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Saturday, 21 September 2013

A prime ministerial week in French politics - present, past

Bienvenue! to another look back at a week in French politics and as you can see from the title, the focus this time around is on prime ministers.

Before plunging head first into the "news" though, a few words on the position itself.

It's an odd sort of role in France because it's the president who gets to appoint (and sack) the person he thinks is the best man (or on one occasion, woman) for the job.

He (or she) has to come from the majority party in parliament . That's why there have been three periods of so-called "cohabitation" since the beginning of the Fifth Republic in 1958 when the prime minister and president have come from different parties.

But the position doesn't have to go to the leader of the majority party.

Had that been the case after the 2012 presidential and parliamentary elections, François Hollande would have chosen Martine Aubry to be prime minister.

Perish the thought!

In fact, rare though it might be, the job doesn't even have to be given to an elected representative.

During his second term as president, for example, Jacques Chirac appointed career diplomat Dominique de Villepin as prime minister for two years.

Sometimes viewed as playing second fiddle to the president, the holder of the office of prime minister is (quoting from the constitution here) charged with "directing the actions of the government, being responsible for national defence and ensuring the implementation of legislation."

And oh yes, if you happen to be Jean-Marc Ayrault, practising the art of the Coué method.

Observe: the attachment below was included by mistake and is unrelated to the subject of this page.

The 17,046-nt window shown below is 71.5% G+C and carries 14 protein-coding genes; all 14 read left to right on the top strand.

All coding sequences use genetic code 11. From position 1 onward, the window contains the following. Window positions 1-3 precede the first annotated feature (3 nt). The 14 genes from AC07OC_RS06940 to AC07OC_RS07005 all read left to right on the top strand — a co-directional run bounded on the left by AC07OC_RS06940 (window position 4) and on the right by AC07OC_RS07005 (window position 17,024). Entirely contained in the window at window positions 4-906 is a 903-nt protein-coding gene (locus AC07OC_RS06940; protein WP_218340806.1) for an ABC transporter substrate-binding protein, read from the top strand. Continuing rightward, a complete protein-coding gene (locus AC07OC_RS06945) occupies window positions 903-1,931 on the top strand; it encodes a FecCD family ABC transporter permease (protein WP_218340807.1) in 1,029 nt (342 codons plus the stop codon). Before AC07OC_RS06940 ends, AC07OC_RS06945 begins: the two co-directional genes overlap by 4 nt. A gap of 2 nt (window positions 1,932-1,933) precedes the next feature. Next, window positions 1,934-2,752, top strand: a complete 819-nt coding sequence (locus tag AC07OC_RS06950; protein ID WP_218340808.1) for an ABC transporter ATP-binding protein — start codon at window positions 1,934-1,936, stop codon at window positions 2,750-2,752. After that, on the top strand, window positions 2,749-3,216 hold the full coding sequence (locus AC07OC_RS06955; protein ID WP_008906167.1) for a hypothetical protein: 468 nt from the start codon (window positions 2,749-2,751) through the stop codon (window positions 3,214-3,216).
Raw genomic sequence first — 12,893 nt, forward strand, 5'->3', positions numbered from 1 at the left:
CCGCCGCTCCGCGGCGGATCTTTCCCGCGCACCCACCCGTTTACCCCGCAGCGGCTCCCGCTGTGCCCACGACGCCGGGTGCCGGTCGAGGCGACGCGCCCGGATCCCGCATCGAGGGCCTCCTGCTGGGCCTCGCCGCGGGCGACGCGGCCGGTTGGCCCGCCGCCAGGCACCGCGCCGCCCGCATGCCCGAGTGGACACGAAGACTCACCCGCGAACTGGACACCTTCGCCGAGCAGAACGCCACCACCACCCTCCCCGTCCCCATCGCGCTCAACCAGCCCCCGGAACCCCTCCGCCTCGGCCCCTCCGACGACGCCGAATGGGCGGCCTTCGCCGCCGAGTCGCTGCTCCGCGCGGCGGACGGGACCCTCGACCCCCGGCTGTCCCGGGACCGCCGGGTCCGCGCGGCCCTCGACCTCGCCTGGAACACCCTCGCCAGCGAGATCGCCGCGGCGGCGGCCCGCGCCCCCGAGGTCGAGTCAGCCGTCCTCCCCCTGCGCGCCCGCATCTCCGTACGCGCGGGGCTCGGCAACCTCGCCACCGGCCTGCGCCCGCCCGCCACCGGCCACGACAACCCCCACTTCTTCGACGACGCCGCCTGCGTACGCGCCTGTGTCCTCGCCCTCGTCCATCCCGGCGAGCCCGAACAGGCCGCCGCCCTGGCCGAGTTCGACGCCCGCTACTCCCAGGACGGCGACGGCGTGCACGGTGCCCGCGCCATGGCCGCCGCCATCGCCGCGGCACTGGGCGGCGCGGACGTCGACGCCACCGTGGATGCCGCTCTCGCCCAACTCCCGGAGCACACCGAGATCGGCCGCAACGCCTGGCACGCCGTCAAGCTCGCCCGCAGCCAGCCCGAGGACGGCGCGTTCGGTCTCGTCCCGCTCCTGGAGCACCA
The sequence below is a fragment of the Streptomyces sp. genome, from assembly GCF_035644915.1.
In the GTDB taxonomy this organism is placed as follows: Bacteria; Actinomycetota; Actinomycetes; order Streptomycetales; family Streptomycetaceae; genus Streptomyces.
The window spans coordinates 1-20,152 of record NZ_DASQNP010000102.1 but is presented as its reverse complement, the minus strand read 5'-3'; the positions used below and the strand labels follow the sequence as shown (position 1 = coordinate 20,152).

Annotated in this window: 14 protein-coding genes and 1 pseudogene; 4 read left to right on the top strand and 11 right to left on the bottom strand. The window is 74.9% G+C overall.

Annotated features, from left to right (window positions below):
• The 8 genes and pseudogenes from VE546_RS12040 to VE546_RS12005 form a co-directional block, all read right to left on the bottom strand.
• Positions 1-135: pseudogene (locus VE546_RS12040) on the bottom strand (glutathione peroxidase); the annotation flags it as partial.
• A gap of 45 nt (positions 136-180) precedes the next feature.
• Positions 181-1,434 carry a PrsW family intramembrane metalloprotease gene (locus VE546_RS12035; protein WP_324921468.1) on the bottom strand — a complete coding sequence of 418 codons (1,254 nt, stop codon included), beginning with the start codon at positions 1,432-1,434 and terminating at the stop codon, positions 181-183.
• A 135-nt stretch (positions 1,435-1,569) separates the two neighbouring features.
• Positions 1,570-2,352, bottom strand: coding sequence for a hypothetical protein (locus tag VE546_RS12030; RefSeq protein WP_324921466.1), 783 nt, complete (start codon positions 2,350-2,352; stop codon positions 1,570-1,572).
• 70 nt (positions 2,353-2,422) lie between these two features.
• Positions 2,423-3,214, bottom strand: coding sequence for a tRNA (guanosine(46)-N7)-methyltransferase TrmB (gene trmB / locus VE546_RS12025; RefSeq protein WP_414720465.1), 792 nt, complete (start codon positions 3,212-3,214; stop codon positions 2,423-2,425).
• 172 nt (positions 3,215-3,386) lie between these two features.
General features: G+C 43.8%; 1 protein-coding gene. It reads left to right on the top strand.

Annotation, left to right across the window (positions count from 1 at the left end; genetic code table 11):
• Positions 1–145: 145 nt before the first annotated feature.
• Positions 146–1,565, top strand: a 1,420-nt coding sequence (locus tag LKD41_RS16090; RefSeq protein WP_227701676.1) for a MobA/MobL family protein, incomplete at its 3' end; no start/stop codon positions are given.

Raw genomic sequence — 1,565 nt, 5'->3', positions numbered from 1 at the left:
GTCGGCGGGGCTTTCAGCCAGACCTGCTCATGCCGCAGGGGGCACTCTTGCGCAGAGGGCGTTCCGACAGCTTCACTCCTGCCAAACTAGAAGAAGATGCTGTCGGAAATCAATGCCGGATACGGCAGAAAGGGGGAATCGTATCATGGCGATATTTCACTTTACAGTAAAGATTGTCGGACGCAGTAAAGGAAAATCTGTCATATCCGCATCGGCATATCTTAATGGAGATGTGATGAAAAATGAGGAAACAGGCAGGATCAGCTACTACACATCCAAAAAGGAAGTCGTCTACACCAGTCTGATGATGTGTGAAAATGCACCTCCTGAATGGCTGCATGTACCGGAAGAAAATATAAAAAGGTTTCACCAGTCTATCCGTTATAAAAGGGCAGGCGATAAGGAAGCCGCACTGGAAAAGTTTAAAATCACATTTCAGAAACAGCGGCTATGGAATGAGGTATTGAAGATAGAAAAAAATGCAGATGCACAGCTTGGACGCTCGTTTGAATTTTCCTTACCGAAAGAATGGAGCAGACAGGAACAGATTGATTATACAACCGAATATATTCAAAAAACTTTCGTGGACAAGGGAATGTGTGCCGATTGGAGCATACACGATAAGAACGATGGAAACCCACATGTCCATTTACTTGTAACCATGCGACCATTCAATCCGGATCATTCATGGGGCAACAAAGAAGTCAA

Which brings us nicely to the end of the potted (with cavernous gaps admittedly) overview and allows us to get cracking with the news.

Where better to start (although you could probably think of one) than with Ayrault himself.

In an interview with the regional daily Presse-Océan - which just happens to cover the city of Nantes, where he was mayor for 23 years (ah, can't you just hear the echoes of Arnaud Montebourg's cutting comment that Ayrault "ran the country as though it were a local council"?) the prime minister was in...well...almost "Spice Boy" mode.

Yes, he seemed to have taken a little too literally the lyrics of Baby, Ginger, Posh, Scary and Sporty's 1997 hit "Spice up your life" with an "all you need is positivity" approach.

"There are positive signs that the economy is recovering," he told the paper.

"And we must do everything we can to encourage it because our priority has to be employment."

Oh change the record M. Ayrault.

Speaking of which, do you fancy some music?



Ah. That's better. Don't you all feel full of "positivity" now?

Well you'll need to if you're going to understand what's happening with the centre-right Union pour un Mouvement Populaire (Union for a Popular Movement, UMP).

It managed to spend the first part of the week tying itself into knots over which political direction it would or wouldn't take rather than fulfilling its role as a credible opposition.

François Fillon (screenshot BFM TV report)

And it was all down to François Fillon, Ayrault's predecessor at the Matignon.